Yosemite Valley, an Intimate Guide, by Ansel F. Hall, chief naturalist of the National Park Service. National Park Publishing House, Berkeley, California.
A similar book to the preceding, and a very comprehensive one. Any one digesting all the material offered by Mr. Hall will have a good knowledge of this most enchanting of valleys, so loved by Muir and Le Conte and all other visitors who have been so fortu-nate as to enjoy its stately rock domes, its shimmering waterfalls, its gay flowers and bird life.
Mr. Hall, as chief naturalist, is well equipped to tell the story of the geological formation of Yosemite, its history, both Indian and white, its flora and fauna. He not only gives full directions for finding all the trails and points of interest, but he stops to tell you how to distinguish the sugar pine from the yellow one, where to look for the water ouzel, and when to listen for the song of the Carolina wren. The charming little sketches by Leo Zellensky add much to the interest of the text and there is a good bibliography at the end.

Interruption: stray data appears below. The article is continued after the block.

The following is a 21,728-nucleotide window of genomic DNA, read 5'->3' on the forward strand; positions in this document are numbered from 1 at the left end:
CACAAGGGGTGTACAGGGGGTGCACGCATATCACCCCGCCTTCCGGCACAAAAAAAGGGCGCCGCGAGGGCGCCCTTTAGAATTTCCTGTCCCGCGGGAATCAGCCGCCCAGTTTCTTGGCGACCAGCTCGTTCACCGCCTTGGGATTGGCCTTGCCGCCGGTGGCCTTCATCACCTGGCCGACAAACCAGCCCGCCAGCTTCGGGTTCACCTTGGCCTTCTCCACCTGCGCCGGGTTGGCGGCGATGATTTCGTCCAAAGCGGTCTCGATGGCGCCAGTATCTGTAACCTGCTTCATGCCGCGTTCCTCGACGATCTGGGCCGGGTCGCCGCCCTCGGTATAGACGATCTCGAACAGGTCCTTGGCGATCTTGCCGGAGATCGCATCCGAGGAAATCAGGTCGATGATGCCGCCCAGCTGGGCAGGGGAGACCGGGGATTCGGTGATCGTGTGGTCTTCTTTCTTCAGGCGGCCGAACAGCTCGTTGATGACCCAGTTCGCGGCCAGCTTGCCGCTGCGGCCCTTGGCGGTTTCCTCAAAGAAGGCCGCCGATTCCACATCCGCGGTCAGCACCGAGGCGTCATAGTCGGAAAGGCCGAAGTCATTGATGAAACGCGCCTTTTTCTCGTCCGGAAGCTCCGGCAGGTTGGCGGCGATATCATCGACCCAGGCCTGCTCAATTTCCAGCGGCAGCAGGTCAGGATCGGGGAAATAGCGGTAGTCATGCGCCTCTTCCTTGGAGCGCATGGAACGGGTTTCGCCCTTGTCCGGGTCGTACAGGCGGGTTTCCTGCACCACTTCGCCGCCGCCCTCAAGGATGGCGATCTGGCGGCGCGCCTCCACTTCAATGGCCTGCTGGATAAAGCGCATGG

As a guide-book, however, it is at times a bit too discursive, the printing leaves much to be desired, and there are only three maps and these are all of the pictograph variety. Aside from this it is a handy volume that should be of much value to a Yosemite visitor, and one that he would enjoy rereading after his visit is a thing of the past.
M. H. S.